Read an Excerpt
I stared into the dark, cavernous hole with my best friend, Sylvie. I didn't know what had made the hole or how far down it went or if its bottom contained dangerous sludge. To be honest, neither Sylvie nor I cared that much about holes. The less we knew about this one, the better.
"I'm not sure," Sylvie said.
This was the sort of thing Sylvie Potaski always said. She wasn't the kind of person who would go down in history for leading a revolution where people burned flags or bras. She was the kind of person who would check with other people (several times) about what they thought about burning flags or bras. Some people might consider this a shortcoming. But I didn't mind it. Or that she repeatedly licked her fingers after she peeled an orange. Sylvie Potaski was my best friend.
Sylvie stopped looking into the hole and started looking at our diary again. Every page was full. This wasn't because of me. It was Sylvie. She was detail-oriented. She couldn't just write in the diary that she saw a tree. She'd tell you how green the leaves were and how brown the bark was and how much shade the tree gave and if there happened to be a bird in it. I'd read every word she wrote in our diary. And she'd read every word I wrote. Because our diary was collaborative, which meant that we each paid for half of it and we both got to use it.
Writing in it had been a lot of fun. We'd passed the diary back and forth for three years. At one point, we thought about keeping a blog instead, but then we saw a story on the news about two girls in Utah who had one, and they posted lots of pictures of their cats, and they got over one hundred thousand hits a month. Sylvie and I didn't want one hundred thousand hits a month, so we kept writing in our diary.
Except it wasn't fun anymore. Because I didn't want anybody finding what we'd written. Some of it was stupid. Actually, a ton of it was. And I regretted that. Especially the stuff I wrote in third grade about liking Kettle Harris. He turned out to be such a dork. And if I went to middle school and somebody managed to find written proof that I liked a dork, I'd be bummed for the rest of my life. And ostracized. Which was what popular kids did to dorks and people who liked dorks. It basically meant that you lived inside an imaginary trash can and that nobody talked to you.
Sylvie held our diary over the hole, but she didn't drop it. I hadn't expected this event to take all afternoon. I sighed. I wanted to go to the big irrigation canal across from my house and observe the flotsam, and then go inside and watch television, and then beg my grandmother to drive us to the mall.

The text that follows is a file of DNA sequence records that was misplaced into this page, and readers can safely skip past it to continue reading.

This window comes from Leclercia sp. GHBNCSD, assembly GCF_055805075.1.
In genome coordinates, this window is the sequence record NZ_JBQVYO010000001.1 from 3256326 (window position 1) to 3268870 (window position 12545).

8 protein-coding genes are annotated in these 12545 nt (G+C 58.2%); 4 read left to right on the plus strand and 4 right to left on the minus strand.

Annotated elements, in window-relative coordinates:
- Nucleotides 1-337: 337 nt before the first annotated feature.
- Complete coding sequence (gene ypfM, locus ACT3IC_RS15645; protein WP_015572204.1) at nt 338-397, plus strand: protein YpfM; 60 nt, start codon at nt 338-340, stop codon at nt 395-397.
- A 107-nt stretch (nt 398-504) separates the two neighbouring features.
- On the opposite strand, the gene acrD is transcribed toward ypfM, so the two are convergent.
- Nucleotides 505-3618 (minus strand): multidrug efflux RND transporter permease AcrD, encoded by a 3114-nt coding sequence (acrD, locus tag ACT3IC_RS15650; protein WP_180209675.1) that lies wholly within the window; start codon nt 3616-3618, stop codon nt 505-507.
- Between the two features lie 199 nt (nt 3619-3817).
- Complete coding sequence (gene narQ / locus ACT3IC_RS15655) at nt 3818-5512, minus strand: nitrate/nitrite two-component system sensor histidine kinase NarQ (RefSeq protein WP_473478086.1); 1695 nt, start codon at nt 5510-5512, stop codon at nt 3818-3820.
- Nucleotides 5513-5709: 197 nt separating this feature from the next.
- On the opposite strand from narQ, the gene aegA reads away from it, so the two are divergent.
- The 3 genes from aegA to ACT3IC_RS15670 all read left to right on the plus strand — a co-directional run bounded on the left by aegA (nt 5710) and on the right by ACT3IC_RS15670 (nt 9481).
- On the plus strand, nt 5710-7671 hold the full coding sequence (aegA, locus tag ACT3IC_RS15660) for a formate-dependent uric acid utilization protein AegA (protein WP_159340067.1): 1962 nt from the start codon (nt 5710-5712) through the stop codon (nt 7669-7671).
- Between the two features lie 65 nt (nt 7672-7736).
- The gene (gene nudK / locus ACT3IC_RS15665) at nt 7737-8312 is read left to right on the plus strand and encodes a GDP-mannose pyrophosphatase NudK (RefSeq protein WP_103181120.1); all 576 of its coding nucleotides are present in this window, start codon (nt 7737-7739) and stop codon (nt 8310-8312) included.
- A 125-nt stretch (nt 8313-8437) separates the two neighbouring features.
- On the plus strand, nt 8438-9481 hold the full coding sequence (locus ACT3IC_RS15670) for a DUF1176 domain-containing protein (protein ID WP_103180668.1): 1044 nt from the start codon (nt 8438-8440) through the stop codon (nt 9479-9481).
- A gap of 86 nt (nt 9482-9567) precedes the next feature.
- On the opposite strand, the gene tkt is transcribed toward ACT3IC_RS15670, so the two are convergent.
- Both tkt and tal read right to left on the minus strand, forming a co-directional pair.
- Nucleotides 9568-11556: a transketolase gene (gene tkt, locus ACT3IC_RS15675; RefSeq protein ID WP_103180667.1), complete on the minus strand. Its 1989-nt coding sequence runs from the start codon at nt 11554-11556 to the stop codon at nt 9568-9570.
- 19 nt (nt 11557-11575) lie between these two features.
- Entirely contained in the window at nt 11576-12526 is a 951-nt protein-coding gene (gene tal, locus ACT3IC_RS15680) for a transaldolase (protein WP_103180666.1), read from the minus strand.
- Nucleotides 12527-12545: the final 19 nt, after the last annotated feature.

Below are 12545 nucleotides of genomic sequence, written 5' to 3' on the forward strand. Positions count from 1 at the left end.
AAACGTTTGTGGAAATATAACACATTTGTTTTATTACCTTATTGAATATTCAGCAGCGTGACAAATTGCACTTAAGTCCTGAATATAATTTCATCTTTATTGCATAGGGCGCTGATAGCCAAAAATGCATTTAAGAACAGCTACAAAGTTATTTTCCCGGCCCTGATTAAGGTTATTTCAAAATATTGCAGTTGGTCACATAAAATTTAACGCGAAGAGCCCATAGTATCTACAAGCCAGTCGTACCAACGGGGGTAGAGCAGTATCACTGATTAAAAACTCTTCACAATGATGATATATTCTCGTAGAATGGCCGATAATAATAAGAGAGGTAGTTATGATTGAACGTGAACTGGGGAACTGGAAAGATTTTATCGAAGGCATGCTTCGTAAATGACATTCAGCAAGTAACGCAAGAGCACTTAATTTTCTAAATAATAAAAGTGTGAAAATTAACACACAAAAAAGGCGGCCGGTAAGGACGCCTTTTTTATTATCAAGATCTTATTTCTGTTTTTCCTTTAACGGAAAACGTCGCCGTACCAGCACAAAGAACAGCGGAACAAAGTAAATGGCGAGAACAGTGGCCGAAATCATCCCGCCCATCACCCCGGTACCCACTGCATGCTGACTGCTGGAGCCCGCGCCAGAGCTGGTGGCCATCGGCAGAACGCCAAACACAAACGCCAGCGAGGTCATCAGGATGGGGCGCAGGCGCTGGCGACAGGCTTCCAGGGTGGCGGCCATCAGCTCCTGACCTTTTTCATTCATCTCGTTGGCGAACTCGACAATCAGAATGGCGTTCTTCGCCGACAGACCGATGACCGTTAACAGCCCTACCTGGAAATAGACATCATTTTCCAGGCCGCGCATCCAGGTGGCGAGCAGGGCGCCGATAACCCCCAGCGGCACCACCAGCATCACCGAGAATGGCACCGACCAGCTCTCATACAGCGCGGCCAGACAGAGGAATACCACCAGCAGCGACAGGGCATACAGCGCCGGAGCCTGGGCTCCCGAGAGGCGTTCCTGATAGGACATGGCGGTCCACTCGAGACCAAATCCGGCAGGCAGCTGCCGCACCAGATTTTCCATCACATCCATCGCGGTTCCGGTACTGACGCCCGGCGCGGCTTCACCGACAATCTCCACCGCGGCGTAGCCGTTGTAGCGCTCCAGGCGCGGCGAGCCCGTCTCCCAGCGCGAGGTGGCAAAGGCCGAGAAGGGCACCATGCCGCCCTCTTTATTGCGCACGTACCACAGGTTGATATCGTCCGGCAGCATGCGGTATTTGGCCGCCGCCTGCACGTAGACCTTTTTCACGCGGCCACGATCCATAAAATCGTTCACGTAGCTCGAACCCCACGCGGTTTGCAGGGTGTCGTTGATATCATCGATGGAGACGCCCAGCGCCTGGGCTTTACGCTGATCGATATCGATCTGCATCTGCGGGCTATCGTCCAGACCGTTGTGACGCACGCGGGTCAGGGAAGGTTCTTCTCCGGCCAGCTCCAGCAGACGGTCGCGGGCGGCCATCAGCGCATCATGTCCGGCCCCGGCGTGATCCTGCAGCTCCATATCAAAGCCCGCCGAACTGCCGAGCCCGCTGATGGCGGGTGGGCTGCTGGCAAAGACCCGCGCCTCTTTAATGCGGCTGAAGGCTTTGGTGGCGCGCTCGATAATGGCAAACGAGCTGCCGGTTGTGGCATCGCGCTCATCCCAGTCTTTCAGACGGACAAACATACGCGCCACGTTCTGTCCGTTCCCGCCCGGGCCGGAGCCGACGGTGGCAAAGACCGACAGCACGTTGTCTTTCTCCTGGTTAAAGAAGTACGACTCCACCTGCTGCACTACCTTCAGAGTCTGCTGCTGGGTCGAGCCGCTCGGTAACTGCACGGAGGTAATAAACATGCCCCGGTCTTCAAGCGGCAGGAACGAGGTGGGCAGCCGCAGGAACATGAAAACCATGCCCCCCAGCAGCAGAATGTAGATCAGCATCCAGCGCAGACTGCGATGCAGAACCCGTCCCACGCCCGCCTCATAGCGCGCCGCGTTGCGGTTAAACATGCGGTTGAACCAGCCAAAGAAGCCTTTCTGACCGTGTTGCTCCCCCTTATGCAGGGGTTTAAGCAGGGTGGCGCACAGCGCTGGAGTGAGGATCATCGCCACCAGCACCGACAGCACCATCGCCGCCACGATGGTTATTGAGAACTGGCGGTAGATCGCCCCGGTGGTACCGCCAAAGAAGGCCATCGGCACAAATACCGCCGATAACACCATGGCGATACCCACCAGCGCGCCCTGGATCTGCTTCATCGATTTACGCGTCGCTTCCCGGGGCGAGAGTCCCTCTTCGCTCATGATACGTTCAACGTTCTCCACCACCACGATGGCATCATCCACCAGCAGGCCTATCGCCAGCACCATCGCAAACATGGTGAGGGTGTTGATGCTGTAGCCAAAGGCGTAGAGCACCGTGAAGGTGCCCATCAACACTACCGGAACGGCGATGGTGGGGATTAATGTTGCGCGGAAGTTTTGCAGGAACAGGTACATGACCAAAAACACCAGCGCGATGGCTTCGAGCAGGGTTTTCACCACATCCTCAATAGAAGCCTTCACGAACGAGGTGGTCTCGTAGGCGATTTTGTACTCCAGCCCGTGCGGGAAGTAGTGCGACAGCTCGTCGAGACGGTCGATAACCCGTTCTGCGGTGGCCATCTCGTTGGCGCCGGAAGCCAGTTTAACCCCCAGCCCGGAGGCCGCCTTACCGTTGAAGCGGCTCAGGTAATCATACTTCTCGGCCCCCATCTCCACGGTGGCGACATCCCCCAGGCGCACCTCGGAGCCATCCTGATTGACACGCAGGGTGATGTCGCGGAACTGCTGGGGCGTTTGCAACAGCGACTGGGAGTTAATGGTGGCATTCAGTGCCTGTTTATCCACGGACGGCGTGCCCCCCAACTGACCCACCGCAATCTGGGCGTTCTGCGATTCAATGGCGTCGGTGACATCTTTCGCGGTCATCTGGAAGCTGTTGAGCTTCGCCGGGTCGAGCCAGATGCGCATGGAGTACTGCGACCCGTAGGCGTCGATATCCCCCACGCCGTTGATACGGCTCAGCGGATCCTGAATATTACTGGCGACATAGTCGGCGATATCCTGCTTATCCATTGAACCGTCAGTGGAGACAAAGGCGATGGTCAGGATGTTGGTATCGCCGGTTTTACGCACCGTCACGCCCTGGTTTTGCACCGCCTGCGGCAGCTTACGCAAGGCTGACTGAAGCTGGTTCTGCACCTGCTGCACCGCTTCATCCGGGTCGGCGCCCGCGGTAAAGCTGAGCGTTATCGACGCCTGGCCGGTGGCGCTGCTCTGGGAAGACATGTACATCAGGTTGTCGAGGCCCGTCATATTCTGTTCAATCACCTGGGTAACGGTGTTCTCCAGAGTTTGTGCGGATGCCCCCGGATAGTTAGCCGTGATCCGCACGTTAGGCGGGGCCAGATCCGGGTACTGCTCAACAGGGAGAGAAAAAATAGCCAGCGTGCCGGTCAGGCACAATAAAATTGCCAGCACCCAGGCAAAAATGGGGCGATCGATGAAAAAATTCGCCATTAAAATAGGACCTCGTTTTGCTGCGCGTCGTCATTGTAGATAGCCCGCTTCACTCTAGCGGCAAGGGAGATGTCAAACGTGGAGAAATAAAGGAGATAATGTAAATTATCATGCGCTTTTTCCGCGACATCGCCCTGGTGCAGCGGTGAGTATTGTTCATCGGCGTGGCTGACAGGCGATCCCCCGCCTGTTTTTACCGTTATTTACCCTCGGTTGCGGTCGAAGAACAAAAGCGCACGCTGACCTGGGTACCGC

"What if I lock it inside something in my bedroom?" Sylvie asked.
"That's a terrible idea," I said. "Anytime you lock something up, you're just begging for it to get stolen." That was why criminals robbed bikes from bike racks. Didn't she know that?
"Sylvie, remember the pages where we left our toe prints and then wrote poems to our toes?"
Sylvie blinked. Sylvie was always blinking.
"And remember all those awful pictures we drew of our classmates with fart bubbles near their butts?"
Sylvie nodded. Those particular drawings occurred in fourth grade. The fart bubbles had been my idea. But she was the one who sketched them.
"The diary needs to disappear. When we show up at North Teton Middle School, we can't be haunted by our pasts. We need to walk down those halls like two brand-new people."
Sylvie looked up at me and did more blinking.
"Just toss it," I said.
"But what if one day when I'm old, like thirty, I want to look back at how I was feeling and thinking when I was in elementary school?"
"That will never happen," I said. "Trust me."
I wanted the diary out of my life. In addition to its being embarrassing, I thought Sylvie had grown too attached to it. Sylvie held the notebook tightly as she stared down into the hole. The ground where we stood was about to have a storage lot built on top of it for farm equipment. And after that happened, after it was covered with a thick coat of cement, after front-end loaders and tractors and hay balers were parked there, our diary would be buried forever.
"Can I keep one part that means a lot to me?" she asked.
And even though I wanted her to throw the whole thing away, I also had a soft heart. And so I said, "Okay. But it has to be ten pages or less."
Sylvie opened the diary and tugged at a group of pages in its center. After she ripped them out, she folded them carefully and put them in her back pocket.
"What did you save?" I asked.
"My drawings of the ocean," Sylvie said.
And that really surprised me. Because those drawings weren't so hot. When Sylvie finally dropped the diary into the hole, the pages fluttered in the breeze like a bird trying to fly. Except it didn't fly. The diary dropped like a rock. Lower and lower. Bonk. Bonk. Bonk. It smacked against the side of the hole as it tumbled. And then the sounds ended.
"Kiss it goodbye," I said. "That thing is in China now."
I walked away from that hole in the ground, feeling like I'd solved something important.
"We're about to have the best year of our lives," I said.